Cpl. Tra Neal, right, a landing support specialist with Combat Logistics Battalion 26, 26th Marine Expeditionary Unit, helps an Egyptian in need of medical assistance off a KC-130J Hercules airplane after landing in Cairo, Egypt, from the Tunisian border, March 9

Europe seeks a new consensus on migration.

Securing the EU’s Borders

April 2012, Number 03.02

“The Arab Spring has significantly impacted the evolution of border control in Europe. Dissatisfaction with repressive regimes in places such as Egypt, Tunisia, Libya and Syria, as well as a challenging labor market, has inspired a movement of people from the Middle East and North Africa. The exact dimension of this movement has yet to be assessed, as the Arab countries are still subject to the transition process toward democratic regimes and are far from being entirely stable. However, one of the main outcomes of the Arab Spring is connected to the massive influx of migration touching Europe’s external borders. It has led to a progressive strengthening of border control, but has also made an impact at the political level, resulting in a shift in policy in the direction of what was often called “Fortress Europe.”

Taking a first look at the Arab uprisings, one could easily conclude the existence of a so-called “domino effect” that has spread the revolutionary spirit of Tunisia to neighboring countries. However, these social movements have had some common features that go beyond simple imitation, such as high unemployment, influence of social media, low economic levels and oppressive regimes...”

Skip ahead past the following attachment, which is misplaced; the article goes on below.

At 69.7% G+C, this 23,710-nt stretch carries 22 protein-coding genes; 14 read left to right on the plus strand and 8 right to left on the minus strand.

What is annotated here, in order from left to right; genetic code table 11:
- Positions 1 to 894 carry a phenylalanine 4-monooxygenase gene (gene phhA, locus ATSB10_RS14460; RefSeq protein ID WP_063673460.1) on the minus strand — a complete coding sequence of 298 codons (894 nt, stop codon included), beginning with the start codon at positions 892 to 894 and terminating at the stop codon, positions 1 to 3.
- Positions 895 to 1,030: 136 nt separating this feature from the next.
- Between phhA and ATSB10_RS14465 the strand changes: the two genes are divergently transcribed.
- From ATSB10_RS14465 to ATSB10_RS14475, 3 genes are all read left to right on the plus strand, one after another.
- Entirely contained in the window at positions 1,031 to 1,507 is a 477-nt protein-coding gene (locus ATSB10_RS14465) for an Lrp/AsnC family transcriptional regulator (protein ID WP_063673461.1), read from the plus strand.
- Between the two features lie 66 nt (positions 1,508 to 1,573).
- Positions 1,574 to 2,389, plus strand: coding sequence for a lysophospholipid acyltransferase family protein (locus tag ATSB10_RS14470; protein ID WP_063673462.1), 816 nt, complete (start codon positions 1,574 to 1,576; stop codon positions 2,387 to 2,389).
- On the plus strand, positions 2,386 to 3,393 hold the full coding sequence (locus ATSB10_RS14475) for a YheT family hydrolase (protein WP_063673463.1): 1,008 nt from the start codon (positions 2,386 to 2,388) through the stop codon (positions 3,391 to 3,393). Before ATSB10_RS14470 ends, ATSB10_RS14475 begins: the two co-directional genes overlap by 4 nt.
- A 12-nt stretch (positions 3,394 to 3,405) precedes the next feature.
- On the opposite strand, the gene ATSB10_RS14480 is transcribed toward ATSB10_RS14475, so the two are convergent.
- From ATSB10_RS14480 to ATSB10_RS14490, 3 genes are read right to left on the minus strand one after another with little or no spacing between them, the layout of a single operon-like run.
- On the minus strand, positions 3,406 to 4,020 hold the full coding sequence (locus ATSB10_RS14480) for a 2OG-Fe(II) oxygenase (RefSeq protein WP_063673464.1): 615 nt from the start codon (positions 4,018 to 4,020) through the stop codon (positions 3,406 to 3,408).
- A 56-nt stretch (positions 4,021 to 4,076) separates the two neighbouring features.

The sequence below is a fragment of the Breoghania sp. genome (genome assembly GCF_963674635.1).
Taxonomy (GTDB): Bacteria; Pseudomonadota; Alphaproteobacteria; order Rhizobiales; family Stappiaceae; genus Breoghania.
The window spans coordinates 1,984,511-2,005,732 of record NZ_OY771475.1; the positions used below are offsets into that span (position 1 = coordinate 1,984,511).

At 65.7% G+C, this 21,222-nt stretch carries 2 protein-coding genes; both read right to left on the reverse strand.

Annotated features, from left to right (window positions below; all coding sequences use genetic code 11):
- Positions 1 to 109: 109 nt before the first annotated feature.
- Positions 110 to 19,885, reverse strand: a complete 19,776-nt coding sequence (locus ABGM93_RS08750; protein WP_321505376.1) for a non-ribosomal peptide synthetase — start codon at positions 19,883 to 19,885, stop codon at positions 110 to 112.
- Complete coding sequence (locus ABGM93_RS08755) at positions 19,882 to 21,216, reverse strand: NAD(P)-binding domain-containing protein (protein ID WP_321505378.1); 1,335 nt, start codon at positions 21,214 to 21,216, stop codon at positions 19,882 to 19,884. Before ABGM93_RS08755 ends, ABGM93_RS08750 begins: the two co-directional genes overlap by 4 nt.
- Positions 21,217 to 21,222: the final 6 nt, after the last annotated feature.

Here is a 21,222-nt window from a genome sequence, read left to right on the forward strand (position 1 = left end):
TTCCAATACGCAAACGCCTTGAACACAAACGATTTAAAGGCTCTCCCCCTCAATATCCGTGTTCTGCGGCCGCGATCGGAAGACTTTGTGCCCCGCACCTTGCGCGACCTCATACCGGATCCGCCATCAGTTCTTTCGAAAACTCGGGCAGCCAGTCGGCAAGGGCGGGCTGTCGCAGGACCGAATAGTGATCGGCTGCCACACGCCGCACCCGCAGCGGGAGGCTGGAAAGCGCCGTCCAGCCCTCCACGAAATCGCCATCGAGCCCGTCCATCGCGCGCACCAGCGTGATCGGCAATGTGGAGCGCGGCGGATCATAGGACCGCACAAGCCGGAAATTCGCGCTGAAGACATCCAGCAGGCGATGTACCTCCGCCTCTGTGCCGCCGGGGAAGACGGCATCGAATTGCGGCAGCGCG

Excerpt from Sandra Dumitrescu, “Securing the EU’s Borders,” per Concordiam: Journal of European Security Defense Issues 3, No. 2, 2012: 22-25.

Sandra Dumitrescu spent five years with the International Relations Unit of the Romanian Border Police, dealing with European affairs related issues and acting as a member of the Working Party on Frontiers in the Council of the EU. She is currently working for Frontex as an operational resources officer in the Capacity Building Division. She earned a degree in political science from the University of Bucharest and has completed course work at the Marshall Center. Ms. Dumitrescu is working on her master’s thesis in the field of European affairs.

This article reflects the views of the author and are not necessarily the official policy of the United States, Germany, or any other governments.